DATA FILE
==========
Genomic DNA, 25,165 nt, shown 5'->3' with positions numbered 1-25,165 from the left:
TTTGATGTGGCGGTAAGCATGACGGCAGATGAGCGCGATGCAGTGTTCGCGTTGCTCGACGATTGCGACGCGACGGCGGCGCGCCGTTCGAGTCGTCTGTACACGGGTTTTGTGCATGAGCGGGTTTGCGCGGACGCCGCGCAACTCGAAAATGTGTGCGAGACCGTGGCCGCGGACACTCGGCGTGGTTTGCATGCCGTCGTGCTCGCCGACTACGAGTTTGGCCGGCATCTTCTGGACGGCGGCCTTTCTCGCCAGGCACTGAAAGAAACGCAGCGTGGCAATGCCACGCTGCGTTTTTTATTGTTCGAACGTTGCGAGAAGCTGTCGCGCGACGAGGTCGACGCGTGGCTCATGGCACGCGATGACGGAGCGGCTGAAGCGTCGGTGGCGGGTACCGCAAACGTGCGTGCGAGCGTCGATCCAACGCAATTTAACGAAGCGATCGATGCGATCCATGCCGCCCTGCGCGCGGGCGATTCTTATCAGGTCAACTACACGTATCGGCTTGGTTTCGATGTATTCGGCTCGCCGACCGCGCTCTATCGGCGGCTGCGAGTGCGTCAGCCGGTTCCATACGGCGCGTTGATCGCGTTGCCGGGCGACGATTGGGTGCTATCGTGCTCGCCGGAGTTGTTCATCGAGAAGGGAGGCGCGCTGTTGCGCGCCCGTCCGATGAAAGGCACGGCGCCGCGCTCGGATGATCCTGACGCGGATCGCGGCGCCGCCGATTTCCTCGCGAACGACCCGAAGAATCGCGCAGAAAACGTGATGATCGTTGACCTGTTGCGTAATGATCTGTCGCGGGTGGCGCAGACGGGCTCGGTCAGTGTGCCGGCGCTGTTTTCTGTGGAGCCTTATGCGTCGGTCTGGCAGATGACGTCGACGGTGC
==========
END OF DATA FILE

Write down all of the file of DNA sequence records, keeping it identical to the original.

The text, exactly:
Genomic DNA, 25,165 nt, shown 5'->3' with positions numbered 1-25,165 from the left:
TTTGATGTGGCGGTAAGCATGACGGCAGATGAGCGCGATGCAGTGTTCGCGTTGCTCGACGATTGCGACGCGACGGCGGCGCGCCGTTCGAGTCGTCTGTACACGGGTTTTGTGCATGAGCGGGTTTGCGCGGACGCCGCGCAACTCGAAAATGTGTGCGAGACCGTGGCCGCGGACACTCGGCGTGGTTTGCATGCCGTCGTGCTCGCCGACTACGAGTTTGGCCGGCATCTTCTGGACGGCGGCCTTTCTCGCCAGGCACTGAAAGAAACGCAGCGTGGCAATGCCACGCTGCGTTTTTTATTGTTCGAACGTTGCGAGAAGCTGTCGCGCGACGAGGTCGACGCGTGGCTCATGGCACGCGATGACGGAGCGGCTGAAGCGTCGGTGGCGGGTACCGCAAACGTGCGTGCGAGCGTCGATCCAACGCAATTTAACGAAGCGATCGATGCGATCCATGCCGCCCTGCGCGCGGGCGATTCTTATCAGGTCAACTACACGTATCGGCTTGGTTTCGATGTATTCGGCTCGCCGACCGCGCTCTATCGGCGGCTGCGAGTGCGTCAGCCGGTTCCATACGGCGCGTTGATCGCGTTGCCGGGCGACGATTGGGTGCTATCGTGCTCGCCGGAGTTGTTCATCGAGAAGGGAGGCGCGCTGTTGCGCGCCCGTCCGATGAAAGGCACGGCGCCGCGCTCGGATGATCCTGACGCGGATCGCGGCGCCGCCGATTTCCTCGCGAACGACCCGAAGAATCGCGCAGAAAACGTGATGATCGTTGACCTGTTGCGTAATGATCTGTCGCGGGTGGCGCAGACGGGCTCGGTCAGTGTGCCGGCGCTGTTTTCTGTGGAGCCTTATGCGTCGGTCTGGCAGATGACGTCGACGGTGC